Thu, 24 Jan 2008
Emacs and alists
Yesterday I upgraded Emacs, and since it was an upgrade, something that had been working for me for fifteen years stopped working, because that's what "upgrade" means. My .emacs file contains:
(aput 'auto-mode-alist "\\.pl\\'" (function cperl-mode)) (aput 'auto-mode-alist "\\.t\\'" (function cperl-mode)) (aput 'auto-mode-alist "\\.cgi\\'" (function cperl-mode)) (aput 'auto-mode-alist "\\.pm\\'" (function cperl-mode)) (aput 'auto-mode-alist "\\.blog\\'" (function text-mode)) (aput 'auto-mode-alist "\\.sml\\'" (function sml-mode))I should explain this, since I imagine that most readers of this blog are like me in that they touch Emacs Lisp only once a year on Saint Vibrissa's Day. An alist ("association list") is a common data structure in Lisp programs. It is a list of pairs; the first element of each pair is a key, and the second element is an associated value. The pairs in the special auto-mode-alist variable have regexes as their keys and functions as their values. Whenever Emacs opens a new file, it scans this alist, until it finds a regex that matches the name of the file. It then executes the associated function. Thus the effect of the first line above is to have Emacs enable the cperl-mode function on any file whose name ends in ".pl".
The aput function is for maintaining alists. It takes an alist, a key, and a value, scans the alist looking for a matching key, and then if it finds it, it amends the corresponding value. Otherwise, it appends a new association onto the front of the alist.
When I upgraded emacs, this broke. The aput function was moved into a separate package, which I now had to load with (require 'assoc).
I asked about this on IRC, and was told that the correct way to do this, if I did not want to (require 'assoc), was to use the following abomination:
(mapc (lambda (x) (when (eq 'perl-mode (cdr x)) (setcdr x 'cperl-mode))) (append auto-mode-alist interpreter-mode-alist))The effect of this is to scan over auto-mode-alist (and also interpreter-mode-alist, a related variable) looking for any association whose value was the perl-mode function, and using setcdr to replace perl-mode with cperl-mode.
(This does not address the issue of what to do with .t files or .blog files, for which no association exists yet, presumably, but I did not ask about those specifically on IRC.)
I was totally boggled. Choosing the right editing mode for a file is a basic function of emacs. I could not believe that the best and simplest way to add or change associations was to use mapc lambda gobhorn oleo potatopudding quote potrzebie. I was assured that this was indeed the only correct method. Struck almost speechless, I managed to come up with "Bullshit."
Apparently the issue was that if auto-mode-alist already contains an association for ".pl", there is no guarantee that my new association will be found and preferred to the old one, unless I somehow remove the old one, or edit it to be the way I want.
This seemed very unlikely to me. You see, an alist is a list. This means that it is searched from head to tail, because this is the only way a list can be searched. So in particular, if you cons a second association to the front of the list, which has the same key as a later (older) association, the search will find the new one first, and the older one becomes inoperative. I asked if there was not a guarantee that the alist would be searched from front to back. I was told that there is not.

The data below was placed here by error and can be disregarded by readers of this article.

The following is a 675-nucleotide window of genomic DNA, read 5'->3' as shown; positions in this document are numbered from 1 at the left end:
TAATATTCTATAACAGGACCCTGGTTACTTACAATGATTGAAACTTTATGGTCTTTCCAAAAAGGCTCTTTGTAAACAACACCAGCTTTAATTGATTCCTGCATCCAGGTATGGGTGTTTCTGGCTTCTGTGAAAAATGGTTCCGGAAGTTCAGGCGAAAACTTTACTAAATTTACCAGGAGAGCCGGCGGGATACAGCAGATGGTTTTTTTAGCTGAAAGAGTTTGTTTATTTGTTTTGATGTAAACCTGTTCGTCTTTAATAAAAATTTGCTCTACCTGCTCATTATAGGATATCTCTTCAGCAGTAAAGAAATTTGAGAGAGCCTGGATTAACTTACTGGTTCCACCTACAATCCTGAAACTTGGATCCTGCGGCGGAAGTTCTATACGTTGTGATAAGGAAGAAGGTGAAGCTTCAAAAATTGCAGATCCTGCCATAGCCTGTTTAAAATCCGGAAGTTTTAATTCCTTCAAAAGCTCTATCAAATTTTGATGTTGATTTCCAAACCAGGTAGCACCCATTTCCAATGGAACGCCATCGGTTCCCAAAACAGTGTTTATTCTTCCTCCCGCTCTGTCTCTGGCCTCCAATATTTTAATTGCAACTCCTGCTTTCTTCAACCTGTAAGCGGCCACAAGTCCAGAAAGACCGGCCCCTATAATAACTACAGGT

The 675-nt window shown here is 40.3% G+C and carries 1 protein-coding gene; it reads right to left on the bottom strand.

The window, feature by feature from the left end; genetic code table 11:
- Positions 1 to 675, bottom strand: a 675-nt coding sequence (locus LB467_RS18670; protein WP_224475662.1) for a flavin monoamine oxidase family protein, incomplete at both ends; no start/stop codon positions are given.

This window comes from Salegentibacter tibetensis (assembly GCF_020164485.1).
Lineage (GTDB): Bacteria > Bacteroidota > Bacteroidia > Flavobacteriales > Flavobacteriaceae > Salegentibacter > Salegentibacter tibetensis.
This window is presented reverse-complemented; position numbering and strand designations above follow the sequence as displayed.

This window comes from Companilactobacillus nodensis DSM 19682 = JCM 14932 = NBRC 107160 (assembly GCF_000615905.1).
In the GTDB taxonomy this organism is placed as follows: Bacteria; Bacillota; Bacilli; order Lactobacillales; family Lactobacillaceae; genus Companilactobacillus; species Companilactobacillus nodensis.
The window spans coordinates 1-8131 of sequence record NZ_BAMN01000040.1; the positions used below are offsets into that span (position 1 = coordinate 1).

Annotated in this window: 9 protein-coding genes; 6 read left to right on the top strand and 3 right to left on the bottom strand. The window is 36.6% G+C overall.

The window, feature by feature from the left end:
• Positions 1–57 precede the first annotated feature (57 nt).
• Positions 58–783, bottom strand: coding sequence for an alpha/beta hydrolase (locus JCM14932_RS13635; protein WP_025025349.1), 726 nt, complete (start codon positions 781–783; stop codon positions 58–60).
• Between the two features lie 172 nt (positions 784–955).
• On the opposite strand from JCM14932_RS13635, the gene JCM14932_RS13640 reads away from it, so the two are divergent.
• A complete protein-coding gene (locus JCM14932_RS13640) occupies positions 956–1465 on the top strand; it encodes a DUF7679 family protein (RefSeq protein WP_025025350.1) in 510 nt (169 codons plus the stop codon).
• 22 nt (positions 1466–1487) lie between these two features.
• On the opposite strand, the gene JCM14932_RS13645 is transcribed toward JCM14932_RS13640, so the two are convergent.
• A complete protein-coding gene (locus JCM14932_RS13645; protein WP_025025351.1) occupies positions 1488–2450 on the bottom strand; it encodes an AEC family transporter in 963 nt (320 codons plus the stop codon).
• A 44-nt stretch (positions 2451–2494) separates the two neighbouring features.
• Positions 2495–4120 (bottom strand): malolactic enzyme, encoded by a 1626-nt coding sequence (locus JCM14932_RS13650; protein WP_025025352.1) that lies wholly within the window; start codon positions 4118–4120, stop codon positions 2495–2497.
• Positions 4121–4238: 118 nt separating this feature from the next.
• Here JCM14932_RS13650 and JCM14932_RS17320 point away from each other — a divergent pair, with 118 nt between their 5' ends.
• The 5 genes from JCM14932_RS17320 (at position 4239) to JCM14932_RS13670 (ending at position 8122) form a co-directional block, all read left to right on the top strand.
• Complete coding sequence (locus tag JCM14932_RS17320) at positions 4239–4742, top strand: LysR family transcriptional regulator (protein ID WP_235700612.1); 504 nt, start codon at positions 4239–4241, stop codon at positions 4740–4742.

I looked in the manual, and reported that the assoc function, which is the getter that corresponds to aput, taking an alist and a key, and returning the corresponding value, is expressly guaranteed to return the first matching item. I was told that there was no guarantee that assoc would be used.
I pondered the manual some more and found this passage:
However, association lists have their own advantages. Depending on your application, it may be faster to add an association to the front of an association list than to update a property.That is, it is expressly endorsing the technique of adding a new item to the front of an alist in order to override any later item that might have the same key.
After finding that the add-to-the-front technique really did work, I reasoned that if someday Emacs stopped searching alists sequentially, I would not be in any more trouble than I had been today when they removed the aput function.
So I did not take the advice I was given. Instead, I left it pretty much the way it was. I did take the opportunity to clean up the code a bit:
(push '("\\.pl\\'" . cperl-mode) auto-mode-alist) (push '("\\.t\\'" . cperl-mode) auto-mode-alist) (push '("\\.cgi\\'" . cperl-mode) auto-mode-alist) (push '("\\.pm\\'" . cperl-mode) auto-mode-alist) (push '("\\.blog\\'" . text-mode) auto-mode-alist) (push '("\\.sml\\'" . sml-mode) auto-mode-alist)The push function simply appends an element to the front of a list, modifying the list in-place.
But wow, the advice I got was phenomenally bad. It was bad in a really interesting way, too. It reminded me of the advice people get on the #math channel, where some guy comes in with some question about triangles and gets the category-theoretic viewpoint on triangles as natural transformations of something or other. The advice was bad because although it was correct, it was completely devoid of common sense.
[ Addendum 20080124: It has been brought to my attention that the Emacs FAQ endorses my solution, which makes the category-theoretic advice proposed by the #emacs blockheads even less defensible. ]
[ Addendum 20080201: Steve Vinoski suggests replacing the aput function. ]
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